Of course a comic book movie series exaggerates our relationships to narratives and life. Iron Man and the rest of the characters are larger than life, but nevertheless, they do give us a window to understand how we understand the real world. You want the lives of those around you to end peacefully and you want people to feel fulfilled. You feel sad for the person who died young, before a wedding or before the birth of a child. It doesn’t matter how happy their life was overall, you want their narrative to have the Tony Stark arc, you wanted their narrative to be complete with a perfect ending.

 

And this brings us to the second idea from Kahneman, “caring for people often takes the form of concern for the quality of their stories, not for their feelings.” Stories where someone’s life ends before they could fulfill themselves feel hollow. We understand other people by understanding their story. We rarely think of someone as a generally happy or generally sad person without considering whether their life and their story has been good or bad. We judge the stories of others, and have trouble understanding how someone who is famous, rich, or seems to have a great career could be sad and empty. At the same time, we don’t understand how someone in poverty with few close family members could find happiness. We focus on changing the stories of others, rather than on helping them be happy.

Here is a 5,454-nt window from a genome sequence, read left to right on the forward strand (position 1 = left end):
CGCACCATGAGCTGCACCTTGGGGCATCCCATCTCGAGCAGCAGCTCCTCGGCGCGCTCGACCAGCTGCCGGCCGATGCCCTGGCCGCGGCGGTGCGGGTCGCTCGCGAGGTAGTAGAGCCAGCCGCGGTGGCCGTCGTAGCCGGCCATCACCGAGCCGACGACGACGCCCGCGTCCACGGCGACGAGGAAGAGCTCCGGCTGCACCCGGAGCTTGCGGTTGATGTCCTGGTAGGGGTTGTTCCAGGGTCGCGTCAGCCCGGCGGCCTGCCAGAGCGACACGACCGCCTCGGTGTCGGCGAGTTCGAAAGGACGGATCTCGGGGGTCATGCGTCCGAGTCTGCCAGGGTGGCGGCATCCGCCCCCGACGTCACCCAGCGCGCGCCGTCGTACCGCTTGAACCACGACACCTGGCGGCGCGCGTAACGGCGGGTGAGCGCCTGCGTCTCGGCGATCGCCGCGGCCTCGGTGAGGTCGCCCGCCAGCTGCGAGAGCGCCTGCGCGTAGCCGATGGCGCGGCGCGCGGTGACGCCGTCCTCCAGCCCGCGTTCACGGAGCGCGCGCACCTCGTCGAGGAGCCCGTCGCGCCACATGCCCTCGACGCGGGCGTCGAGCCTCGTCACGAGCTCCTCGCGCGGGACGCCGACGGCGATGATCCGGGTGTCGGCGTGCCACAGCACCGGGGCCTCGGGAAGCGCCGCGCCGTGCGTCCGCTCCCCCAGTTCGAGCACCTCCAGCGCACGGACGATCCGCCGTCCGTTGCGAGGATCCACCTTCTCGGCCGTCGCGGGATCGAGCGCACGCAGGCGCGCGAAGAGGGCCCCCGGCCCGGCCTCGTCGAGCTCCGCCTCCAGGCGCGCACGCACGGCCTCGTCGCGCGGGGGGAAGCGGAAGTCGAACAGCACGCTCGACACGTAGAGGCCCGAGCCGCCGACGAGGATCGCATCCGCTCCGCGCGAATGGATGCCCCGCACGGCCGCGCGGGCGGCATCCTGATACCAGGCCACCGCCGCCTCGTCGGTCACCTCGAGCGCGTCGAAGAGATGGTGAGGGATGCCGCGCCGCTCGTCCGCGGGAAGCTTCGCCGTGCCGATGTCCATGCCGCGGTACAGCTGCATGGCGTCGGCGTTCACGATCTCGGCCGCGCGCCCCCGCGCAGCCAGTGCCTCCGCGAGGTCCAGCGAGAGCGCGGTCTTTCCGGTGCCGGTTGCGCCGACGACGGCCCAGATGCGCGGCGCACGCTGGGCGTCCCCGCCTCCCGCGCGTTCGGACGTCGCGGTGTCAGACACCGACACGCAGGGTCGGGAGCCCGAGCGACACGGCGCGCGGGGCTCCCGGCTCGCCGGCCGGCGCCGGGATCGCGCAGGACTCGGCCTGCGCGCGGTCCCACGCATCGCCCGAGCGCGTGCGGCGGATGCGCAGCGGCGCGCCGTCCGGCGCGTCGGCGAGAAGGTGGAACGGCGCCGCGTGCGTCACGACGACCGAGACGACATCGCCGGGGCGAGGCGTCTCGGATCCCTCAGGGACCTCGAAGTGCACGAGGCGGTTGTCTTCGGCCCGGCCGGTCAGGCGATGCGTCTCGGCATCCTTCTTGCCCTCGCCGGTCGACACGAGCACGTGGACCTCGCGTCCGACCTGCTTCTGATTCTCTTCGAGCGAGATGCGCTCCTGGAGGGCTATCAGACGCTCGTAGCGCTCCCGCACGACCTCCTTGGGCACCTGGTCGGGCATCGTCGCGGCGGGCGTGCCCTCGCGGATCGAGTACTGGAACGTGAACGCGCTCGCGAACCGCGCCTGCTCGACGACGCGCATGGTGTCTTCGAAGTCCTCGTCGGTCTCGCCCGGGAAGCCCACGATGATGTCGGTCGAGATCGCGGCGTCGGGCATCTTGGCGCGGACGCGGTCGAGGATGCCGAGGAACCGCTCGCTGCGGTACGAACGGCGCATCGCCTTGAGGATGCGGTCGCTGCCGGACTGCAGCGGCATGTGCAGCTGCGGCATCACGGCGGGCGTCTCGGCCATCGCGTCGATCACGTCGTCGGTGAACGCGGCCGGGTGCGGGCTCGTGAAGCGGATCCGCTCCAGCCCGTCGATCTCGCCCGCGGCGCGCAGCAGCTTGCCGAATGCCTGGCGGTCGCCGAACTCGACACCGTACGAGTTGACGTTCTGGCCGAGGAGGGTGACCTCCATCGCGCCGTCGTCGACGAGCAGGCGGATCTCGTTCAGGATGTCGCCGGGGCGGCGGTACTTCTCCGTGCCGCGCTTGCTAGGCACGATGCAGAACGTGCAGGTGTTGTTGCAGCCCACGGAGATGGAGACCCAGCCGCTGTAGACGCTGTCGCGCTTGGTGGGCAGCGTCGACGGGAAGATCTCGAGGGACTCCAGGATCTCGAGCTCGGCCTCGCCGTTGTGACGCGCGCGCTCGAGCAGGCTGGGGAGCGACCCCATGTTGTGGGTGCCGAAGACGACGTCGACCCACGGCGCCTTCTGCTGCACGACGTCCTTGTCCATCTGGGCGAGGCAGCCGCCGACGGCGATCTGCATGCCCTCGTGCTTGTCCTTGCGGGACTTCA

We care about narratives and want stories to end well, want people to find meaning in their narratives, and understand and interact with people based on the narratives we tell ourselves and the narratives people present to us. Development, time, and individual events mean little compared to the grand arc of a narrative and how it comes to a close. When we help others and try to support them, we are often doing so in a way that is meant to boost both of our narratives.
The Peak-End Rule - Joe Abittan

The Peak-End Rule